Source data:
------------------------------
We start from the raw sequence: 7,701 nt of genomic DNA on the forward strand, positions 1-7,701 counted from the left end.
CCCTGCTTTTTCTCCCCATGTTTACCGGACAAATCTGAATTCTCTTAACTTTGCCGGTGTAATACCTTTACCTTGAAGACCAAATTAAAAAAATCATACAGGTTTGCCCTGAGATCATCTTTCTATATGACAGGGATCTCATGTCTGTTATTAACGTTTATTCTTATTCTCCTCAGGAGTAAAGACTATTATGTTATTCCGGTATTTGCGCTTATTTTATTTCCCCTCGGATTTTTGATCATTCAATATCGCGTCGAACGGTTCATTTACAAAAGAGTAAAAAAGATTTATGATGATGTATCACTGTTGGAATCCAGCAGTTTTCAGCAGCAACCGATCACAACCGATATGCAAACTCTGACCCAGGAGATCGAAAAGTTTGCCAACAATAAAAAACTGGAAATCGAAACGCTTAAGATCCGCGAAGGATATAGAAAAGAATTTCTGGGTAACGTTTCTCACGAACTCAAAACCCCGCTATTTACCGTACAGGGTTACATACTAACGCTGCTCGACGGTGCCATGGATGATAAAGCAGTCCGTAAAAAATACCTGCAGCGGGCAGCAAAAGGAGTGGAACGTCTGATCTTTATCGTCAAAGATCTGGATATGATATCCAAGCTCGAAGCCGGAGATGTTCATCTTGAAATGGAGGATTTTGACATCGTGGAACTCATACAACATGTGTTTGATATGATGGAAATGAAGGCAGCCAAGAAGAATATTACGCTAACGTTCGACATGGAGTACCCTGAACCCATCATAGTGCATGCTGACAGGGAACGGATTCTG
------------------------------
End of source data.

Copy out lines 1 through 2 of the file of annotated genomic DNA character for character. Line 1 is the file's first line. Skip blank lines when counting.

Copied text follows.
We start from the raw sequence: 7,701 nt of genomic DNA on the forward strand, positions 1-7,701 counted from the left end.
CCCTGCTTTTTCTCCCCATGTTTACCGGACAAATCTGAATTCTCTTAACTTTGCCGGTGTAATACCTTTACCTTGAAGACCAAATTAAAAAAATCATACAGGTTTGCCCTGAGATCATCTTTCTATATGACAGGGATCTCATGTCTGTTATTAACGTTTATTCTTATTCTCCTCAGGAGTAAAGACTATTATGTTATTCCGGTATTTGCGCTTATTTTATTTCCCCTCGGATTTTTGATCATTCAATATCGCGTCGAACGGTTCATTTACAAAAGAGTAAAAAAGATTTATGATGATGTATCACTGTTGGAATCCAGCAGTTTTCAGCAGCAACCGATCACAACCGATATGCAAACTCTGACCCAGGAGATCGAAAAGTTTGCCAACAATAAAAAACTGGAAATCGAAACGCTTAAGATCCGCGAAGGATATAGAAAAGAATTTCTGGGTAACGTTTCTCACGAACTCAAAACCCCGCTATTTACCGTACAGGGTTACATACTAACGCTGCTCGACGGTGCCATGGATGATAAAGCAGTCCGTAAAAAATACCTGCAGCGGGCAGCAAAAGGAGTGGAACGTCTGATCTTTATCGTCAAAGATCTGGATATGATATCCAAGCTCGAAGCCGGAGATGTTCATCTTGAAATGGAGGATTTTGACATCGTGGAACTCATACAACATGTGTTTGATATGATGGAAATGAAGGCAGCCAAGAAGAATATTACGCTAACGTTCGACATGGAGTACCCTGAACCCATCATAGTGCATGCTGACAGGGAACGGATTCTG